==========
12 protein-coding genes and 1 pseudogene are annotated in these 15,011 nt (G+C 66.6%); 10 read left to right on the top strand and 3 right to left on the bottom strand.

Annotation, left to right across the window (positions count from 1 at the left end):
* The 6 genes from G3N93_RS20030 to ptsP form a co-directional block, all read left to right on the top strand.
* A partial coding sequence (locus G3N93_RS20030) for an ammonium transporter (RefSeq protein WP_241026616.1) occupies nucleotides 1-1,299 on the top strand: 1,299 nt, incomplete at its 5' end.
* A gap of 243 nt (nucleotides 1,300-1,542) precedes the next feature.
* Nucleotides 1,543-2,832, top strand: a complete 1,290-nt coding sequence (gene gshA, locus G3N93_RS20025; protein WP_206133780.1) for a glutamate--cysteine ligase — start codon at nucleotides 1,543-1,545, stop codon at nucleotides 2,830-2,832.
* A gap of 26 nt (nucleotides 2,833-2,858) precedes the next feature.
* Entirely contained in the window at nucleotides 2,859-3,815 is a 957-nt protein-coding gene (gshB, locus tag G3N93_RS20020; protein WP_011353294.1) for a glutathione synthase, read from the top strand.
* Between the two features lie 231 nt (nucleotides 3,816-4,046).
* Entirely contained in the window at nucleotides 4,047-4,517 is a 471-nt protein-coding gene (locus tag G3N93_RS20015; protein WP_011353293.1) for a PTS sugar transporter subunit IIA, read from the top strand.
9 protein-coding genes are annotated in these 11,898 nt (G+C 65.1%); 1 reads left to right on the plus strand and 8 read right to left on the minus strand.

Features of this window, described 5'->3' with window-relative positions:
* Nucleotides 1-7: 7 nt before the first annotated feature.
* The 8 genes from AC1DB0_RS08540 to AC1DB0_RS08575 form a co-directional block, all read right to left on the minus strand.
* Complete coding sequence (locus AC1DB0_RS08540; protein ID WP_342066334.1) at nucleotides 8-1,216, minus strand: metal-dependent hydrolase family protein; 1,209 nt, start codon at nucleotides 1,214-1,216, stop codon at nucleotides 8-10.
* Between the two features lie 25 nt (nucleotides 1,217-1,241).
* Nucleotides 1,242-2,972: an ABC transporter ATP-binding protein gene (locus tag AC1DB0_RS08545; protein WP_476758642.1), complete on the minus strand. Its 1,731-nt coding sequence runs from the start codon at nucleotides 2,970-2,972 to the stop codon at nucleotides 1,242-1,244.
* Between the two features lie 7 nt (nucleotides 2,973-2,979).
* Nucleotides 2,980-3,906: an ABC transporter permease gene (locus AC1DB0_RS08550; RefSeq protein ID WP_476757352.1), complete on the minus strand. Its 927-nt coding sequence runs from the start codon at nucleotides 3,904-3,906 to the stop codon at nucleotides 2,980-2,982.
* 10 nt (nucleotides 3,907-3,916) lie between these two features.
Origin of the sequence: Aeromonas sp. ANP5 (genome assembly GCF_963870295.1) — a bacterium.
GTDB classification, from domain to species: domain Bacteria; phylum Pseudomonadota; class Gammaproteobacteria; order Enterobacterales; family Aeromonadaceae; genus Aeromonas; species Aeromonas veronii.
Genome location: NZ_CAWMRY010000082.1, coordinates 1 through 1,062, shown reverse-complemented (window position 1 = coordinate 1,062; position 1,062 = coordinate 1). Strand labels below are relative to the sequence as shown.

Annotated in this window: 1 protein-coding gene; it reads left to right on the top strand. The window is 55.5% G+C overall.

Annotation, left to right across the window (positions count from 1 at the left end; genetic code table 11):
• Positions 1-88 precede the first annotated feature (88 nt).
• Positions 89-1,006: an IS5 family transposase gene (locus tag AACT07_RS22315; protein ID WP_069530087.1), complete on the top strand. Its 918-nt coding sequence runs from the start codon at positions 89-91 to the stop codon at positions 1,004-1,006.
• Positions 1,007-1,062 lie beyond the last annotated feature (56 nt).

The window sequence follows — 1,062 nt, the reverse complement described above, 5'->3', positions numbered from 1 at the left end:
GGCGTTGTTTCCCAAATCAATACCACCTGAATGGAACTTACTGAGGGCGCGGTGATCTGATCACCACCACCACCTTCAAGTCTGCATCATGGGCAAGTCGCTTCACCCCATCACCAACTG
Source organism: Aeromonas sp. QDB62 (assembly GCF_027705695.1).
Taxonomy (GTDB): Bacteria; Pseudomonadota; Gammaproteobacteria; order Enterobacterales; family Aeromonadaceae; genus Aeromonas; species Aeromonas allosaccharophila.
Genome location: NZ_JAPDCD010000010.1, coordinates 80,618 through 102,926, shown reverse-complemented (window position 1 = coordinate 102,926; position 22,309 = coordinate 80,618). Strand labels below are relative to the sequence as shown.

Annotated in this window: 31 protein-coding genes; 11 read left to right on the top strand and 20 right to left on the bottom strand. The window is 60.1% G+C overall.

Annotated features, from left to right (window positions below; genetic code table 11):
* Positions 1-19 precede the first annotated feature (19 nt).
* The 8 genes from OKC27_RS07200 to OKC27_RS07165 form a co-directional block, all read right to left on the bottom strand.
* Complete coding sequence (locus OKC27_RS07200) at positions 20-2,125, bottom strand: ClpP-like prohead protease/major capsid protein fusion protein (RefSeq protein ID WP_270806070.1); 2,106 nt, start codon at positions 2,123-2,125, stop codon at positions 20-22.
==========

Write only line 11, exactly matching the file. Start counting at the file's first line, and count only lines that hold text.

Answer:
9 protein-coding genes are annotated in these 11,898 nt (G+C 65.1%); 1 reads left to right on the plus strand and 8 read right to left on the minus strand.